Most of your inlet passages will be eventless and pleasant. But if you get caught at sea with bad conditions in the inlet, consider staying out, even if it means overnight. This may demand that some tough decisions must be made; it’s normal to want to “get in at any cost” when faced with rough conditions offshore.
Sometimes an inlet, even though it’s only a 10-minute shot, could be your
undoing, while staying out only means another few hours at sea until you
can try the inlet again in the morning.
Inlet Conditions At the Time You Enter
An inlet can be a piece of cake at one time of the day and very dangerous at another.
Many a skipper has been lulled into a false sense of security traveling out to sea
through a peaceful inlet, only to return later to a dangerous maelstrom. Prudent seamanship dictates that you closely study the chart, consult a pilot book, and read the
“Local Notice to Mariners” before navigating an inlet, just as you would when entering
any unfamiliar waters.
Also compare the published resource material with what you’re actually seeing and
experiencing. An inlet may be benign the majority of the time but turn into a raging
fury when, say, there are strong wind-against-tide conditions.
Knowing inlet conditions may include being aware of what’s going on far away.
Incoming waves generated by a storm far offshore may not be present when you leave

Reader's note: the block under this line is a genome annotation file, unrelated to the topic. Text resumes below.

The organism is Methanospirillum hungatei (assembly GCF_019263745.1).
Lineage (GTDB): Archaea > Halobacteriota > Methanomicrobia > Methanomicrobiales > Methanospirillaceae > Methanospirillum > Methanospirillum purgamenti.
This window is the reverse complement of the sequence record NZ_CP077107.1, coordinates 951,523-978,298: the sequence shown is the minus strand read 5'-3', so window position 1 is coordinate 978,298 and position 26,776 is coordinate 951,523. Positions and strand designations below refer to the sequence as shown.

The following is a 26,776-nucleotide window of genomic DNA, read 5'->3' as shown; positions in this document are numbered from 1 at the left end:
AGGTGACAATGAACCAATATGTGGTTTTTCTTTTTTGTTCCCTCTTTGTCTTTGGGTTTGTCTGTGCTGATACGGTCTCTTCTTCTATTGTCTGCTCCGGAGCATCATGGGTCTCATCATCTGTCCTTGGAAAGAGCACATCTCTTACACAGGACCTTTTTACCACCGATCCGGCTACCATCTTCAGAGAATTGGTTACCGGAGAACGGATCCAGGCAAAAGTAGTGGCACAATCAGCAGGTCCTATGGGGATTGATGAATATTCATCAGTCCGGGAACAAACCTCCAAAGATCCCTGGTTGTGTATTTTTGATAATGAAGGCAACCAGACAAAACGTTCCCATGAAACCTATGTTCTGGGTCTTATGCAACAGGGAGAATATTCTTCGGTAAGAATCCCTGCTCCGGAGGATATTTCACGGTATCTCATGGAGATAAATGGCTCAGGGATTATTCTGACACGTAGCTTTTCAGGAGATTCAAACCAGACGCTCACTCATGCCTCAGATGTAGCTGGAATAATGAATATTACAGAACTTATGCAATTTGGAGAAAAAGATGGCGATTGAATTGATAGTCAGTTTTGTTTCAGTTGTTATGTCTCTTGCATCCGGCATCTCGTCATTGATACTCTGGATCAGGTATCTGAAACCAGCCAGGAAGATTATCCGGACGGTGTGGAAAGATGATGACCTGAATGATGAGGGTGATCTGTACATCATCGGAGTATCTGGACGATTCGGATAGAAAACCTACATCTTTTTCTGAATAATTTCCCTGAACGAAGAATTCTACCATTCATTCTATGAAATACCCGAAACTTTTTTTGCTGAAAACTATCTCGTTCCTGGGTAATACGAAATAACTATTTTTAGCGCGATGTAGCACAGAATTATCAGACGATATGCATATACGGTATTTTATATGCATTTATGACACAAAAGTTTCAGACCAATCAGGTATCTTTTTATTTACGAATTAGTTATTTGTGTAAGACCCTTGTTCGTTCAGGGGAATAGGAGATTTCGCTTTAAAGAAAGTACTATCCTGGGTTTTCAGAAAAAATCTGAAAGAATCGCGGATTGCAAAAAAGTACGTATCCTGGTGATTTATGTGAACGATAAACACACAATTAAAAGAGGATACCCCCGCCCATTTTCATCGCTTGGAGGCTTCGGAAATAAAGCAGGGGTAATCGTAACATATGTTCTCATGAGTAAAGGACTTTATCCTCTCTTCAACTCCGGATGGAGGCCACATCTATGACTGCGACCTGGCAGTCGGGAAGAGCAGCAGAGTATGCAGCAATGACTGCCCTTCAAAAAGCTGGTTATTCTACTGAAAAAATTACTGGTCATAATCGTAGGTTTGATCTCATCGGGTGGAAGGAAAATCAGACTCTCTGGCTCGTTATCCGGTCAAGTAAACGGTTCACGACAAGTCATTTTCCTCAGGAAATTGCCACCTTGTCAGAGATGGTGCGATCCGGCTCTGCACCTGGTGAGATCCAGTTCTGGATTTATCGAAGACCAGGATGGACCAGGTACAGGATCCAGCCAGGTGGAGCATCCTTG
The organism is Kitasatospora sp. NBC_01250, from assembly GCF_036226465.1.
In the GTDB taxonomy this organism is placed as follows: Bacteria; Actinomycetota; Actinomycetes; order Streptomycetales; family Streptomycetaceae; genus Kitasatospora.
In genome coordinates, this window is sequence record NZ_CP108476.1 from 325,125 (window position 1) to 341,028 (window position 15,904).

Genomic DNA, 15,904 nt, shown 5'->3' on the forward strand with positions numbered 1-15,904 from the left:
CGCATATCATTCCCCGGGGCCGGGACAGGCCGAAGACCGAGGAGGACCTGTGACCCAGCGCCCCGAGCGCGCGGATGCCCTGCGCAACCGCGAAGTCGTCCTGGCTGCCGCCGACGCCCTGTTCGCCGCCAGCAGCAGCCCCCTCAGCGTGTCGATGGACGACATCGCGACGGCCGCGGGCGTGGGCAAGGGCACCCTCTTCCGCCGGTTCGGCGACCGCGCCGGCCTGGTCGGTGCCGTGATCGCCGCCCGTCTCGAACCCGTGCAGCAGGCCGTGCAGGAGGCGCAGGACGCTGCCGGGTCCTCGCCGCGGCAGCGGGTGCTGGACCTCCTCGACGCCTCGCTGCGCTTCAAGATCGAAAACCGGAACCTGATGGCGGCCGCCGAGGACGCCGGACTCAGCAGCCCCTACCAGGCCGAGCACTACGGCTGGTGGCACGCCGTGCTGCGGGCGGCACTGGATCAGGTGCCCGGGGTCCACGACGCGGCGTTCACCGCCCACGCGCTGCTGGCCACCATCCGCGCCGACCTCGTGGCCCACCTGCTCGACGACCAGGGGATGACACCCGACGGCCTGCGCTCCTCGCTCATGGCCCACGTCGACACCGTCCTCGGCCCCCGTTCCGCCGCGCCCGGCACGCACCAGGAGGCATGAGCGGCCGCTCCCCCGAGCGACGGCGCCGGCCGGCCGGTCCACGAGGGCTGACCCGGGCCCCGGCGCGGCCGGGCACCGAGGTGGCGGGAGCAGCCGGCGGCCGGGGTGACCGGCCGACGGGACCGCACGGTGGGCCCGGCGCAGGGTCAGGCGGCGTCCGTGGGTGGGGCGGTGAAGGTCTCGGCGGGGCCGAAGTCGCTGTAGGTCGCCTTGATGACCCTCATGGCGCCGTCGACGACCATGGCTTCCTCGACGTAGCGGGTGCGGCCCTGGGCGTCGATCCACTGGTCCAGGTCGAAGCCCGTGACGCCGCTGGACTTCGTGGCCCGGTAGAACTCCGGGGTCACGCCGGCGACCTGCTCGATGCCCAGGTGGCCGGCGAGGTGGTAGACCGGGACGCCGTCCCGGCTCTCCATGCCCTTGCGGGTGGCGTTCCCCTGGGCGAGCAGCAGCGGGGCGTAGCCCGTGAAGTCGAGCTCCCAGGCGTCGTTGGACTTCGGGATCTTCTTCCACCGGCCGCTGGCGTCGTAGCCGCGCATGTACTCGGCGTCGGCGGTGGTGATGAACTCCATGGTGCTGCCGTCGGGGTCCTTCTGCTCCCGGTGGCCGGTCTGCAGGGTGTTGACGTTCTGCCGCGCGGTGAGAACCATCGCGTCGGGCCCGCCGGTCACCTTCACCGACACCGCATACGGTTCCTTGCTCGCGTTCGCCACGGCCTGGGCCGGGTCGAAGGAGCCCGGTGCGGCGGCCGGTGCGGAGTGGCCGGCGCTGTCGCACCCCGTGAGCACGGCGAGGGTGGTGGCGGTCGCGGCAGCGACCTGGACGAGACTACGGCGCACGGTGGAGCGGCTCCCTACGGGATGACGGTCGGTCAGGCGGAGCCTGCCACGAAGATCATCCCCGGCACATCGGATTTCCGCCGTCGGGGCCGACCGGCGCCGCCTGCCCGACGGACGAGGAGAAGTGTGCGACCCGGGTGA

on a sunny morning, but these may reach shore hours later, under those same sunny
and windless skies. When the swell from a storm feels the shallow bottom, it begins
The Ins And Outs Of Inlets
No one truism covers all inlets and their circumstances, except that when you’re entering one,
you’d better know what you’re doing, have a plan, and do it well
to hump. When swell tries to funnel into
the inlet, particularly against an outgoing
current, it can form dangerous standing
waves. Standing waves seem to stay in
place as the current meets the incoming
sea, sometimes tumbling over on themselves. Often they span the channel.
An inlet’s features help determine
whether you can handle it and, if you
can, how to do so. For example, a narrower inlet may have faster-moving currents, and some inlets have constantly
shifting shoals or submerged rocks that
cause strong eddies. Up-to-date local
knowledge, as well as a familiarity with
the aids to navigation (ATONS) is critical. Often the channel through an inlet
twists and turns, and it’s easy to confuse
or miss even very conspicuous ATONS
that mark shallow water extending into
what appears to be the channel.
Other boaters are sometimes an inlet’s
most threatening hazard. Racing in and PH
By Tom Neale
Inlets can look benign from seaward, but this can be misleading
and trap the unwary.